Well, this question about high and low context is very common for Japanese. Because of course you are so used to not explaining anything, you are just so used to everyone just understanding. Japan is such a homogeneous population it's a really unusual country for me, because it's 97% Japanese, so I do think as you said that sweet poison, you are used to just things being understood in a way that is so on. So that's a very common question. At Last question you asked me, I haven't so much Japanese companies asked that questions, but everybody asks that question. I had a book club meeting over skype with Google last week, and they are going through this process, they have a google book club and they are working on the map and did same questions, we have people from different countries, we are trying to figure out how to get the discussion started. That's common. But I do think, if you map out the corporate culture, and then you think about that notice something is fixed, something you will continue to evolve, because you might find that this year you are here and that maybe in 2002 when you had a lot more people from other countries you might find it more over here. It doesn't mean you have to become more low context, but it means that you have to spend a lot more time repeating things, putting them in wiring, what did you understand? what did you understand? what did you understand? what is everybody going to do, it requires much bigger time investment. Because multicultural interaction does work.
Does it equal to make our own culture? depending on nations culture we have to take time to make our own culture?
I think you should be having that discussions about that. I think you should map out where you think the culture is today. And I think you should map out what your hope is, and how the culture will change in the future, and you should, you two, the two of you, human resources and leadership, you should be very clear about how you are hoping to change the company, and you should be very expressive about that So, for example, you put this up here, and you said "but some of the managers are over here" so maybe this is your style, maybe your style is here but you have so many hierarchical countries the way people are behaving maybe it's more like here. Human Resources I think the goal internationally is to recognize you have your value systems, then you have to identify what that means behaviorally, so if you actually have a goal trying to encourage managers over here to be more egalitarian. That also means you have to encourage the workforce to feel comfortable challenging their bosses and that's not so easy. But you can say, this is an example, our hope is everyone is comfortable telling their boss when they disagree with him. And you as a leader at the end of the meeting, you say what do you think? and really encourage people, reward people when they don't agree with you. Did you send me more specific questions on another list?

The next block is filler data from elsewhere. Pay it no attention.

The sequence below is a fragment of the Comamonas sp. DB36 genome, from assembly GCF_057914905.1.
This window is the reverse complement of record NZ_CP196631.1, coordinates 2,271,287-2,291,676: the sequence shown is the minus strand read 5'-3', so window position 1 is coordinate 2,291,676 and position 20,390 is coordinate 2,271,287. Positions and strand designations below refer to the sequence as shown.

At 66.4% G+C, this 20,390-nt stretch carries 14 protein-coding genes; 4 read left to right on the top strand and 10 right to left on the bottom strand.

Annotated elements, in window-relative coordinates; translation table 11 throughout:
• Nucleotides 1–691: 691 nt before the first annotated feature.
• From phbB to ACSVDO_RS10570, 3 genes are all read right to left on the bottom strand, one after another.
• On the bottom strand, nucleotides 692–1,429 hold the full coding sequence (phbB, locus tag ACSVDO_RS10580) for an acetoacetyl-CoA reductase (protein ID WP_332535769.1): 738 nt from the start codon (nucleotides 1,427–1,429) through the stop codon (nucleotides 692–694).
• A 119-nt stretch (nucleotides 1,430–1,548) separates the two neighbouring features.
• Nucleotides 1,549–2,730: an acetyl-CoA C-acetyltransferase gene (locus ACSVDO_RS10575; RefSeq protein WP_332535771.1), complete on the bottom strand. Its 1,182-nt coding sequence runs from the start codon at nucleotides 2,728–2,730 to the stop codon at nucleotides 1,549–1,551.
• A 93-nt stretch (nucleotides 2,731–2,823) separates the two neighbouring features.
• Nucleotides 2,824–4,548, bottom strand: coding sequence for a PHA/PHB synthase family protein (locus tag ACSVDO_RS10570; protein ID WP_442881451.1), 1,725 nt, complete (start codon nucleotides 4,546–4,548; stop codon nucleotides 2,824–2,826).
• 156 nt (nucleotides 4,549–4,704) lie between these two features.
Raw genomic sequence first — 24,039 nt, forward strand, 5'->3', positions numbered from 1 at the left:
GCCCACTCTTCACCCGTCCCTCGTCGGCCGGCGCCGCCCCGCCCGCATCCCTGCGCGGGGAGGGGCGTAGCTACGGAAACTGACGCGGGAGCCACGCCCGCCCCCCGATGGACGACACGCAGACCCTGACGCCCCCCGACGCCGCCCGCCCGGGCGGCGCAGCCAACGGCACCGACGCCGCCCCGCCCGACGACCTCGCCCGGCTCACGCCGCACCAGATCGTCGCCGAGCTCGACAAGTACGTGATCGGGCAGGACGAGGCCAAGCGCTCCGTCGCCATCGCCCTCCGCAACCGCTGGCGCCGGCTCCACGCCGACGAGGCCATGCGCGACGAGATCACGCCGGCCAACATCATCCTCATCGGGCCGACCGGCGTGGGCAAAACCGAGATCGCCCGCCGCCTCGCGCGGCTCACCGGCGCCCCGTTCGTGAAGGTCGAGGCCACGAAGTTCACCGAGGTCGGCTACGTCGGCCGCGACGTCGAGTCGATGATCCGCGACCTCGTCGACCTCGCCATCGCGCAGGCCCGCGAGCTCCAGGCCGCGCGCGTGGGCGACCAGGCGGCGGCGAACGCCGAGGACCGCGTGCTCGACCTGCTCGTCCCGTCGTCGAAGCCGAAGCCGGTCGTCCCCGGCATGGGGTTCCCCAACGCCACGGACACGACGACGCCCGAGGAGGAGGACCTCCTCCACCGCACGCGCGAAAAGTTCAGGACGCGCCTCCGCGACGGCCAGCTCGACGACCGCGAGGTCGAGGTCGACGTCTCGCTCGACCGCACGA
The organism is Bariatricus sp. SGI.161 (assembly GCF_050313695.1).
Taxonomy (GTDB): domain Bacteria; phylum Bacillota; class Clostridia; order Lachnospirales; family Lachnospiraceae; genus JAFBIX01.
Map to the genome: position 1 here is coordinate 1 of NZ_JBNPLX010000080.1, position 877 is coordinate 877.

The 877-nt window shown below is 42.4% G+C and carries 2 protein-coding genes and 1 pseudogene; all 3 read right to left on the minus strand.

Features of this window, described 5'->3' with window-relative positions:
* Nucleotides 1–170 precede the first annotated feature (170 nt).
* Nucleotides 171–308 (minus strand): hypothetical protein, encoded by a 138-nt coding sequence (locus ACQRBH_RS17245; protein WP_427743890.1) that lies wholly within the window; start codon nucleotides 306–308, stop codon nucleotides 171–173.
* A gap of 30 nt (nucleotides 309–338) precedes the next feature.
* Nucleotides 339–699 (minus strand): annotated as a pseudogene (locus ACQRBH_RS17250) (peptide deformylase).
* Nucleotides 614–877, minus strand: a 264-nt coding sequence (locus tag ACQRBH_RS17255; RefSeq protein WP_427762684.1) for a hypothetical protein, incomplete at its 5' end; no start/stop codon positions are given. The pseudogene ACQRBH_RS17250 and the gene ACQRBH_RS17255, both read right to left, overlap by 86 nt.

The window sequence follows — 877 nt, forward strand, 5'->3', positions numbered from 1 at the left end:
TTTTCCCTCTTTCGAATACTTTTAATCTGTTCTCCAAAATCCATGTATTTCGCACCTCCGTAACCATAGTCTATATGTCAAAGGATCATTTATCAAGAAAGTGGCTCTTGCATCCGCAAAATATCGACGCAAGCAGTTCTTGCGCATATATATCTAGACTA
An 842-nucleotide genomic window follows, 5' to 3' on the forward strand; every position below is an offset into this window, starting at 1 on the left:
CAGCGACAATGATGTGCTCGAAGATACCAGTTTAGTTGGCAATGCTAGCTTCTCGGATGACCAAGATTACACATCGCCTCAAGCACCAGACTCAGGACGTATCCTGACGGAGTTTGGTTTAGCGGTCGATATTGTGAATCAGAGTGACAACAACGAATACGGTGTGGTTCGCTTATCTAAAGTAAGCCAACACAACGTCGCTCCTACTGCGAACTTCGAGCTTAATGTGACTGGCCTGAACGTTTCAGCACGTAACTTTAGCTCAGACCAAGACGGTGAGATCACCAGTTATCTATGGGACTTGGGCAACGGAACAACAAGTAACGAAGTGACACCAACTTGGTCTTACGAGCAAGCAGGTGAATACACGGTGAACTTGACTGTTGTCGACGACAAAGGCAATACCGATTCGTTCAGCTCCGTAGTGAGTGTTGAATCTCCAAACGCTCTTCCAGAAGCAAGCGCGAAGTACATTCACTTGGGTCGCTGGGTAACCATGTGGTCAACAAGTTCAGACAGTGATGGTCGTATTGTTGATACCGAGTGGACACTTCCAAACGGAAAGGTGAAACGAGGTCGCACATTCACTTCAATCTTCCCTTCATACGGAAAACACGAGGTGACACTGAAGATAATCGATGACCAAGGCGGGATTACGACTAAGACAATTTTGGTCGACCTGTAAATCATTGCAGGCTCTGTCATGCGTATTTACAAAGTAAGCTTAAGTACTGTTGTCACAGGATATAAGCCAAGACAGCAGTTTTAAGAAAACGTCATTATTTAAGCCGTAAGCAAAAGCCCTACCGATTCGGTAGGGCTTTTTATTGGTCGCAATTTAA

Well, this is just a small but, some global member share their salary. With Japanese feeling salary is a highly secretive matter. That's a fact I was surprised.
Japanese or Southeast Asia?
Just Thai.